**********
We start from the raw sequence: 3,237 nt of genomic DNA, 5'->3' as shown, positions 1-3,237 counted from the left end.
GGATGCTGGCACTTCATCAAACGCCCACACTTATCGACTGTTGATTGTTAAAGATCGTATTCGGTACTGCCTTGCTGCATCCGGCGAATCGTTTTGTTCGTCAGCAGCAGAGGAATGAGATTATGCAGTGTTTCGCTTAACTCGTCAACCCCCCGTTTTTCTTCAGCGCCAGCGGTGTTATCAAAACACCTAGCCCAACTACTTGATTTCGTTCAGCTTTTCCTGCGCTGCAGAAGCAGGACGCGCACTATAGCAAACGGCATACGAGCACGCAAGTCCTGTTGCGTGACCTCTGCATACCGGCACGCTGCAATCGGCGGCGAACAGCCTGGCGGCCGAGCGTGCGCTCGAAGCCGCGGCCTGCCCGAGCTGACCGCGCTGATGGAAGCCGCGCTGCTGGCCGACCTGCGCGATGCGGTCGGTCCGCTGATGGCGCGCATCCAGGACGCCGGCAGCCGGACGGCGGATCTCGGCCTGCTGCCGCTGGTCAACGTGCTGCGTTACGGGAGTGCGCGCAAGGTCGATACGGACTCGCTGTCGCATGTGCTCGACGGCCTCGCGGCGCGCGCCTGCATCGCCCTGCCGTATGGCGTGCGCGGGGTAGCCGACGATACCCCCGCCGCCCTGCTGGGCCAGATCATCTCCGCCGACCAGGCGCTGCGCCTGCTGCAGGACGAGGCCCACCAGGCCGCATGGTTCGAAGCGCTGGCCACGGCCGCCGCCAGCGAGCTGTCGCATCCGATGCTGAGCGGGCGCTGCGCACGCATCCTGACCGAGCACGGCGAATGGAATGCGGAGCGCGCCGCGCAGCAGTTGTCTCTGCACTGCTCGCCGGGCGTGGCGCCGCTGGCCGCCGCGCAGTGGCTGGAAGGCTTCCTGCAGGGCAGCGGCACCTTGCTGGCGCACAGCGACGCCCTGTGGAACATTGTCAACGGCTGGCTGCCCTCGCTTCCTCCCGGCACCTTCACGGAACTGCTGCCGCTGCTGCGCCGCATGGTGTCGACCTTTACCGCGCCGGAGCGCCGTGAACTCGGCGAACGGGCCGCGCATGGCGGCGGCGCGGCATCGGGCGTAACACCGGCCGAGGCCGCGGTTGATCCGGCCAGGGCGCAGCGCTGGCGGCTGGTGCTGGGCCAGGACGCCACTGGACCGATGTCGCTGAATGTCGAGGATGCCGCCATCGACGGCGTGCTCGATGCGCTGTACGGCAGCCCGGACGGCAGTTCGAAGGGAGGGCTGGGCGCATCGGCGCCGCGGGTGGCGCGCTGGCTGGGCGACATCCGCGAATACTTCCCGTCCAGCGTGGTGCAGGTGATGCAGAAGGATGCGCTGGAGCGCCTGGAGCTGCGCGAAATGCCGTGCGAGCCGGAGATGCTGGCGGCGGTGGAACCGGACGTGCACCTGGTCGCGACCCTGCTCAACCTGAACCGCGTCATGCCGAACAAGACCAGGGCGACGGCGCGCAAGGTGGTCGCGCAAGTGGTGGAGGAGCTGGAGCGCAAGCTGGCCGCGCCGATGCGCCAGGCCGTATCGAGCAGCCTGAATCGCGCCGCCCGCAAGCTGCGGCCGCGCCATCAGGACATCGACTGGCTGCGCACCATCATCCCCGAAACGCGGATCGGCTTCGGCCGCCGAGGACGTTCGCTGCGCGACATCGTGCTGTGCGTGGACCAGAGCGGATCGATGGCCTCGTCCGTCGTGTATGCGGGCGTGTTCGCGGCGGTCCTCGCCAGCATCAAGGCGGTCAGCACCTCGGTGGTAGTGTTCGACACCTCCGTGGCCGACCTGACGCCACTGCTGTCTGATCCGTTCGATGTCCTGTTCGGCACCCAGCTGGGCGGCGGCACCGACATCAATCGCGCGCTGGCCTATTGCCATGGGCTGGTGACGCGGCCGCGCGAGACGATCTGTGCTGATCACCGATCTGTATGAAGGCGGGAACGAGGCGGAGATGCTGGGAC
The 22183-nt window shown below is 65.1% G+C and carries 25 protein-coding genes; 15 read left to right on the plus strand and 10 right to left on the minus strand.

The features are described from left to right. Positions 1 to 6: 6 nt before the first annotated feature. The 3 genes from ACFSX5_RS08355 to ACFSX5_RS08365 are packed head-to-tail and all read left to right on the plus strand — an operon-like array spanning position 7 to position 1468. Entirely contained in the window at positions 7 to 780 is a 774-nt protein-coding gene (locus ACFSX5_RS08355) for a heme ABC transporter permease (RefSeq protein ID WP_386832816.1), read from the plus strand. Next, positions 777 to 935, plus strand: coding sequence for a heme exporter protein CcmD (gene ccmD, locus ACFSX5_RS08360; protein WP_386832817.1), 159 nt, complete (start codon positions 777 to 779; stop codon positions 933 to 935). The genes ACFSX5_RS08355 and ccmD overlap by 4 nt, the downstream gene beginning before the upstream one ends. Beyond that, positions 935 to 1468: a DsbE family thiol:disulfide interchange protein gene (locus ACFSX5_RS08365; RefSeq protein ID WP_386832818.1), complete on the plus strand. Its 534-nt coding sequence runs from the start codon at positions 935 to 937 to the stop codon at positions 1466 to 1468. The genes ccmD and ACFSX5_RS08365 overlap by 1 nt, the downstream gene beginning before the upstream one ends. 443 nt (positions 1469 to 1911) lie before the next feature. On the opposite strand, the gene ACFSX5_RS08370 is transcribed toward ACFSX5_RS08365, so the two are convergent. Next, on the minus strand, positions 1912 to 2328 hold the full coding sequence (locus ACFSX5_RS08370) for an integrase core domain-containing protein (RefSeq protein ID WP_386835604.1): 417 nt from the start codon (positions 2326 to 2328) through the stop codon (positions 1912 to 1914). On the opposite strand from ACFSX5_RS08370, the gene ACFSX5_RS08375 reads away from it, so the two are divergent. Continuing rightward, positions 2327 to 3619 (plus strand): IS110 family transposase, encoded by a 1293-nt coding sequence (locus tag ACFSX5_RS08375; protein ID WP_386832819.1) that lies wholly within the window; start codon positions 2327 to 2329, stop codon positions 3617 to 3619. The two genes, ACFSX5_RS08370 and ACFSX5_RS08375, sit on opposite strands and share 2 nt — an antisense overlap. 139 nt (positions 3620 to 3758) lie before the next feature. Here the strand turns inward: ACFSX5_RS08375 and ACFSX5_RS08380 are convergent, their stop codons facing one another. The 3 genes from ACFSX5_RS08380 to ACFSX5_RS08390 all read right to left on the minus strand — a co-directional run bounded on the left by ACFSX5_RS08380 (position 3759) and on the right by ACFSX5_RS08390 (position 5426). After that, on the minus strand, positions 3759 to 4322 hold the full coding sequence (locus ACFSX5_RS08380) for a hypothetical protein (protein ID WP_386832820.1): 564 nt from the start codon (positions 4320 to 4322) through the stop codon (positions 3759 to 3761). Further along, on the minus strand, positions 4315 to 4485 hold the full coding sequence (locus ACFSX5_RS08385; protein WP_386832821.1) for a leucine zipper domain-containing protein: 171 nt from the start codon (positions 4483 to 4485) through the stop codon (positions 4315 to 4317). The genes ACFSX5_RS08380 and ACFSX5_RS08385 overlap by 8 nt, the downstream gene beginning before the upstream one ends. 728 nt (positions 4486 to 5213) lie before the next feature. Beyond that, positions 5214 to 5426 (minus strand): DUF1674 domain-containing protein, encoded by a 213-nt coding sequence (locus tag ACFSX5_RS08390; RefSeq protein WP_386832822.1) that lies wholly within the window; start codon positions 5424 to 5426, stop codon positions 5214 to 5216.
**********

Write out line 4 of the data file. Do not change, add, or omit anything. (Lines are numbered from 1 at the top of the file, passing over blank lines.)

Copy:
The features are described from left to right. Positions 1 to 6: 6 nt before the first annotated feature. The 3 genes from ACFSX5_RS08355 to ACFSX5_RS08365 are packed head-to-tail and all read left to right on the plus strand — an operon-like array spanning position 7 to position 1468. Entirely contained in the window at positions 7 to 780 is a 774-nt protein-coding gene (locus ACFSX5_RS08355) for a heme ABC transporter permease (RefSeq protein ID WP_386832816.1), read from the plus strand. Next, positions 777 to 935, plus strand: coding sequence for a heme exporter protein CcmD (gene ccmD, locus ACFSX5_RS08360; protein WP_386832817.1), 159 nt, complete (start codon positions 777 to 779; stop codon positions 933 to 935). The genes ACFSX5_RS08355 and ccmD overlap by 4 nt, the downstream gene beginning before the upstream one ends. Beyond that, positions 935 to 1468: a DsbE family thiol:disulfide interchange protein gene (locus ACFSX5_RS08365; RefSeq protein ID WP_386832818.1), complete on the plus strand. Its 534-nt coding sequence runs from the start codon at positions 935 to 937 to the stop codon at positions 1466 to 1468. The genes ccmD and ACFSX5_RS08365 overlap by 1 nt, the downstream gene beginning before the upstream one ends. 443 nt (positions 1469 to 1911) lie before the next feature. On the opposite strand, the gene ACFSX5_RS08370 is transcribed toward ACFSX5_RS08365, so the two are convergent. Next, on the minus strand, positions 1912 to 2328 hold the full coding sequence (locus ACFSX5_RS08370) for an integrase core domain-containing protein (RefSeq protein ID WP_386835604.1): 417 nt from the start codon (positions 2326 to 2328) through the stop codon (positions 1912 to 1914). On the opposite strand from ACFSX5_RS08370, the gene ACFSX5_RS08375 reads away from it, so the two are divergent. Continuing rightward, positions 2327 to 3619 (plus strand): IS110 family transposase, encoded by a 1293-nt coding sequence (locus tag ACFSX5_RS08375; protein ID WP_386832819.1) that lies wholly within the window; start codon positions 2327 to 2329, stop codon positions 3617 to 3619. The two genes, ACFSX5_RS08370 and ACFSX5_RS08375, sit on opposite strands and share 2 nt — an antisense overlap. 139 nt (positions 3620 to 3758) lie before the next feature. Here the strand turns inward: ACFSX5_RS08375 and ACFSX5_RS08380 are convergent, their stop codons facing one another. The 3 genes from ACFSX5_RS08380 to ACFSX5_RS08390 all read right to left on the minus strand — a co-directional run bounded on the left by ACFSX5_RS08380 (position 3759) and on the right by ACFSX5_RS08390 (position 5426). After that, on the minus strand, positions 3759 to 4322 hold the full coding sequence (locus ACFSX5_RS08380) for a hypothetical protein (protein ID WP_386832820.1): 564 nt from the start codon (positions 4320 to 4322) through the stop codon (positions 3759 to 3761). Further along, on the minus strand, positions 4315 to 4485 hold the full coding sequence (locus ACFSX5_RS08385; protein WP_386832821.1) for a leucine zipper domain-containing protein: 171 nt from the start codon (positions 4483 to 4485) through the stop codon (positions 4315 to 4317). The genes ACFSX5_RS08380 and ACFSX5_RS08385 overlap by 8 nt, the downstream gene beginning before the upstream one ends. 728 nt (positions 4486 to 5213) lie before the next feature. Beyond that, positions 5214 to 5426 (minus strand): DUF1674 domain-containing protein, encoded by a 213-nt coding sequence (locus tag ACFSX5_RS08390; RefSeq protein WP_386832822.1) that lies wholly within the window; start codon positions 5424 to 5426, stop codon positions 5214 to 5216.